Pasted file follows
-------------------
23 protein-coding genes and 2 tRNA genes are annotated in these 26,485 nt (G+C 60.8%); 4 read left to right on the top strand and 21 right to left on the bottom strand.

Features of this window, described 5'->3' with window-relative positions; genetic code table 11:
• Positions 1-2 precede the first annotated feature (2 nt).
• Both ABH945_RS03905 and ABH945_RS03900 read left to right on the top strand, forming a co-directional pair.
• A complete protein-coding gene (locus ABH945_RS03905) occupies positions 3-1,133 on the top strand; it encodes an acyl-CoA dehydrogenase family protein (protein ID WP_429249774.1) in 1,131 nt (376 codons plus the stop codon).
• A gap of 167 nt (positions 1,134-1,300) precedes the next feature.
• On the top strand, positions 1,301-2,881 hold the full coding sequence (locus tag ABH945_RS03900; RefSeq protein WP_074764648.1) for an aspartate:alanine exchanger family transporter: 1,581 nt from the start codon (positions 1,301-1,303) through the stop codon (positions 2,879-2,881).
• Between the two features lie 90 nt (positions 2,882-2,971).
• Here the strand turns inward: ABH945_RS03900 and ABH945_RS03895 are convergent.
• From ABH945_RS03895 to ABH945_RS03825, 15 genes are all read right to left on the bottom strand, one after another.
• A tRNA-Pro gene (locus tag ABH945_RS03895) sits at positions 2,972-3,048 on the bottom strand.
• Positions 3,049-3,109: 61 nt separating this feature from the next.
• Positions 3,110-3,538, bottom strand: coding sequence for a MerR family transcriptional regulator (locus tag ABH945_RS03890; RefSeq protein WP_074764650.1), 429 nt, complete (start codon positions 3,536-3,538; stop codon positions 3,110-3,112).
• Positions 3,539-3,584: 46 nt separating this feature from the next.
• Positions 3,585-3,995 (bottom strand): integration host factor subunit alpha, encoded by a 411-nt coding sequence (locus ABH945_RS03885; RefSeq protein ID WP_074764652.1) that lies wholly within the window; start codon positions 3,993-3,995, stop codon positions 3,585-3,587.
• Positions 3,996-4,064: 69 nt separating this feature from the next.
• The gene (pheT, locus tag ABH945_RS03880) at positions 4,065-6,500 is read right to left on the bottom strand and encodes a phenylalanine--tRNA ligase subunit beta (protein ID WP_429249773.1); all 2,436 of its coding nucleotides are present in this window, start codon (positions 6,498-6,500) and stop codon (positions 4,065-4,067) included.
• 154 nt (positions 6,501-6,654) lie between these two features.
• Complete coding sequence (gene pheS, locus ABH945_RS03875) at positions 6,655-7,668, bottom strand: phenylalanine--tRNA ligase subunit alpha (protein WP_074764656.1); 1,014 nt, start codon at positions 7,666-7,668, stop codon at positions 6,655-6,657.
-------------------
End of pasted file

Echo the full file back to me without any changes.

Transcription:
23 protein-coding genes and 2 tRNA genes are annotated in these 26,485 nt (G+C 60.8%); 4 read left to right on the top strand and 21 right to left on the bottom strand.

Features of this window, described 5'->3' with window-relative positions; genetic code table 11:
• Positions 1-2 precede the first annotated feature (2 nt).
• Both ABH945_RS03905 and ABH945_RS03900 read left to right on the top strand, forming a co-directional pair.
• A complete protein-coding gene (locus ABH945_RS03905) occupies positions 3-1,133 on the top strand; it encodes an acyl-CoA dehydrogenase family protein (protein ID WP_429249774.1) in 1,131 nt (376 codons plus the stop codon).
• A gap of 167 nt (positions 1,134-1,300) precedes the next feature.
• On the top strand, positions 1,301-2,881 hold the full coding sequence (locus tag ABH945_RS03900; RefSeq protein WP_074764648.1) for an aspartate:alanine exchanger family transporter: 1,581 nt from the start codon (positions 1,301-1,303) through the stop codon (positions 2,879-2,881).
• Between the two features lie 90 nt (positions 2,882-2,971).
• Here the strand turns inward: ABH945_RS03900 and ABH945_RS03895 are convergent.
• From ABH945_RS03895 to ABH945_RS03825, 15 genes are all read right to left on the bottom strand, one after another.
• A tRNA-Pro gene (locus tag ABH945_RS03895) sits at positions 2,972-3,048 on the bottom strand.
• Positions 3,049-3,109: 61 nt separating this feature from the next.
• Positions 3,110-3,538, bottom strand: coding sequence for a MerR family transcriptional regulator (locus tag ABH945_RS03890; RefSeq protein WP_074764650.1), 429 nt, complete (start codon positions 3,536-3,538; stop codon positions 3,110-3,112).
• Positions 3,539-3,584: 46 nt separating this feature from the next.
• Positions 3,585-3,995 (bottom strand): integration host factor subunit alpha, encoded by a 411-nt coding sequence (locus ABH945_RS03885; RefSeq protein ID WP_074764652.1) that lies wholly within the window; start codon positions 3,993-3,995, stop codon positions 3,585-3,587.
• Positions 3,996-4,064: 69 nt separating this feature from the next.
• The gene (pheT, locus tag ABH945_RS03880) at positions 4,065-6,500 is read right to left on the bottom strand and encodes a phenylalanine--tRNA ligase subunit beta (protein ID WP_429249773.1); all 2,436 of its coding nucleotides are present in this window, start codon (positions 6,498-6,500) and stop codon (positions 4,065-4,067) included.
• 154 nt (positions 6,501-6,654) lie between these two features.
• Complete coding sequence (gene pheS, locus ABH945_RS03875) at positions 6,655-7,668, bottom strand: phenylalanine--tRNA ligase subunit alpha (protein WP_074764656.1); 1,014 nt, start codon at positions 7,666-7,668, stop codon at positions 6,655-6,657.